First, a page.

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and most convincing proof of all this will be experience, the experience of this society, the actual effects produced on their own Negroes, by teaching them to read the Bible and Common-Prayer Book, and instilling into them right principles of morality and religion. When the other planters see on the society's piantations a little community of truly christian Negroes, impressed with a just sense, and living in the habitual practice of the several duties they owe to God, to their masters, to their fellow-labourers, and to themselves; governed by fixed laws, and by the exactest discipline, yet tempered with gentleness and humanity, enjoying some little share of the comforts and advantages of social and domestic life, seeing their children virtuously and religiously educated, performing their daily tasks with alacrity and fidelity, and looking up to their masters as their friends, their
protectors, and benefactors; they would be irresistibly led to imitate so striking, so edifying an example, and to realize on their own estates a scene so delightful to humanity, and so beneficial at the same time (as it unquestionably would be) to the proprietors themselves. It is this consideration which makes it of such infinite importance that the plan here proposed, or something similar to it, should be adopted by the society. It is not merely the advantages that would result from it to our own Negroes (great as they undoubtedly would be) that should recommend this measure to us; it is still more, that extensive and highly beneficial influence it would have on all the British West-India islands. It would render the society's plantation a MODEL for all the other planters to follow. It would give it the glory of founding a new SCHOOL FOR PIETY AND VIRTUE in the Atlantic ocean, of raising a noble structure of religion in the western world, of leading the way perhaps to the future conversion and salvation of more than five hundred thousand human beings, with all their countless descendants to the remotest generations.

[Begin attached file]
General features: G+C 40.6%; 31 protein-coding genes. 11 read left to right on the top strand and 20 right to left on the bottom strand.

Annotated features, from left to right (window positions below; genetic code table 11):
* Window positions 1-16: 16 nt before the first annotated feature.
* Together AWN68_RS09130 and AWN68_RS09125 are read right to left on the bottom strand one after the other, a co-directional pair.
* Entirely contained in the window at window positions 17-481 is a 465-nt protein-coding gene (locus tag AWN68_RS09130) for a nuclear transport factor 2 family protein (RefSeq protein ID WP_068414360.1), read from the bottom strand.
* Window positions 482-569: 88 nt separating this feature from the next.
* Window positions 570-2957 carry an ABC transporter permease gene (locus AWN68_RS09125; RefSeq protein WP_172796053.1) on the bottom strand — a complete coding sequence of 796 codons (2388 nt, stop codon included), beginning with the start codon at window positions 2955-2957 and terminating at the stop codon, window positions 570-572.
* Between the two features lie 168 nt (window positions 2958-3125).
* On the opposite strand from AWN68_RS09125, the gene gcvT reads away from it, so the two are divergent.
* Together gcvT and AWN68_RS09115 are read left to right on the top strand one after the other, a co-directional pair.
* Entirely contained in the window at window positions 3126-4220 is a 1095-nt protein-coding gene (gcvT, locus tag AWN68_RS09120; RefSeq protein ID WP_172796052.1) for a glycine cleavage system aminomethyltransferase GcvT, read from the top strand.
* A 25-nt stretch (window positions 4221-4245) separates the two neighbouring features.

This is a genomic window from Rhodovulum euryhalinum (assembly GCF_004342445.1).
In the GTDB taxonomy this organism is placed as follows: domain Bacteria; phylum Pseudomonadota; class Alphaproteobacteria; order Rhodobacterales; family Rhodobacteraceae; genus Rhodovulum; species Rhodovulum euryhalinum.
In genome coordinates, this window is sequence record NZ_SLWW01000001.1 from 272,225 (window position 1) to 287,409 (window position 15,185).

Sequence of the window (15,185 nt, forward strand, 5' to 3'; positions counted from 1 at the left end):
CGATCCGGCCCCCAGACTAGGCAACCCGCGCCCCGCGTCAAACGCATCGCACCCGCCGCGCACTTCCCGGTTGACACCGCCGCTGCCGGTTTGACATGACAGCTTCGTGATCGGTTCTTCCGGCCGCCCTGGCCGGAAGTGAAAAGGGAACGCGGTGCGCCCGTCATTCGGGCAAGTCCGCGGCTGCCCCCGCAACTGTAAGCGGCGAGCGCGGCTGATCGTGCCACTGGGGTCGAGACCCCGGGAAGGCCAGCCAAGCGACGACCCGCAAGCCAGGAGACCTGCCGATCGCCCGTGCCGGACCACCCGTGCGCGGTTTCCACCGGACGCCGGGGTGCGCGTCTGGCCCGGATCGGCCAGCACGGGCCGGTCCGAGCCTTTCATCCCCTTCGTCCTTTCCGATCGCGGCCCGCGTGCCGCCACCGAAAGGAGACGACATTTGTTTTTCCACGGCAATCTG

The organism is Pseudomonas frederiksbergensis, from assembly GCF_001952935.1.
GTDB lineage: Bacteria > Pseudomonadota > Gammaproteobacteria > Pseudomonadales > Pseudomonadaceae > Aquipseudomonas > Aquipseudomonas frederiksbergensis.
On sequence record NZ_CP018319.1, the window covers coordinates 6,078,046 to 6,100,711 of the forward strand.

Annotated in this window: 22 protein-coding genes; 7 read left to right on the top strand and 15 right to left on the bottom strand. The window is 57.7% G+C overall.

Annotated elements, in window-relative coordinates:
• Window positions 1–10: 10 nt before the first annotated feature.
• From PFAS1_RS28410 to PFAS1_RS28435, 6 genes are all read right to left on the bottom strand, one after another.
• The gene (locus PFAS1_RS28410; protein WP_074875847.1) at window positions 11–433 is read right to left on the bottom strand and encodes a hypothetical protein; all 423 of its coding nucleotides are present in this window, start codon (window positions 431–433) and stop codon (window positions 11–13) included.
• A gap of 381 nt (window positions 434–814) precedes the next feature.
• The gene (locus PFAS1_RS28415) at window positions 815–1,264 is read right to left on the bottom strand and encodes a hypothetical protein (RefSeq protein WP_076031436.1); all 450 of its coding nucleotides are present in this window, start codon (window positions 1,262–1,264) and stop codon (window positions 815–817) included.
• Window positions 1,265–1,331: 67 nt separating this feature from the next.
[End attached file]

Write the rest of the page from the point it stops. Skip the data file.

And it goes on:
This surely is a prospect sufficient to animate our zeal in so glorious a work; and if after all, our attempts should fail, we shall at least have discharged our duty; we shall satisfy ourselves and the world, that nothing has been left untried; and that the conversion
of the Negroes is a hopeless and impracticable undertaking: a declaration which at present we are not, I apprehend, sufficiently prepared and authorized to maķe; because every thing that may be done, has not been done, and because it appears, from the most undoubted testimony, that many thousands of slaves, both in the Danish islands, and in our own island of Antigua, have been actually and effectually converted to the christian faith*. This affords us just ground to hope that our attempts also will, with the blessing of Providence, finally succeed. And if they do, we shall have the satisfaction of applying our trust (without interfering with its original design) to the very noblest purpose to which it can possibly be directed. We shall relieve ourselves from the uneasiness of possessing a species of property which in its present state cannot but sometimes give pain to a religious society, but which, with the improvements here proposed, will not only perfectly accord with our character and our institution, but give fresh credit and consequence to both in the eyes
* See a very excellent paper delivered into the committee of the Privy Council by the United Brethren (commonly called Moravians) containing a short account of their endeavours to promote christianity among the heathens, particularly among the Negroes in the WestIndia islands. It appears from this account that at the end of the year 1787, the number of real Negro converts under their care in the British and Danish islands was 16,045. Vid. Report, Part 3, No. 2. Mr. Braithwaite (the late worthy agent for Barbadoes) says, thạt great advantages have arisen to the Planters from the labour of the Moravian missionaries in the island of Antigua. Report of Privy Council, Barbadoes, A. No. 18.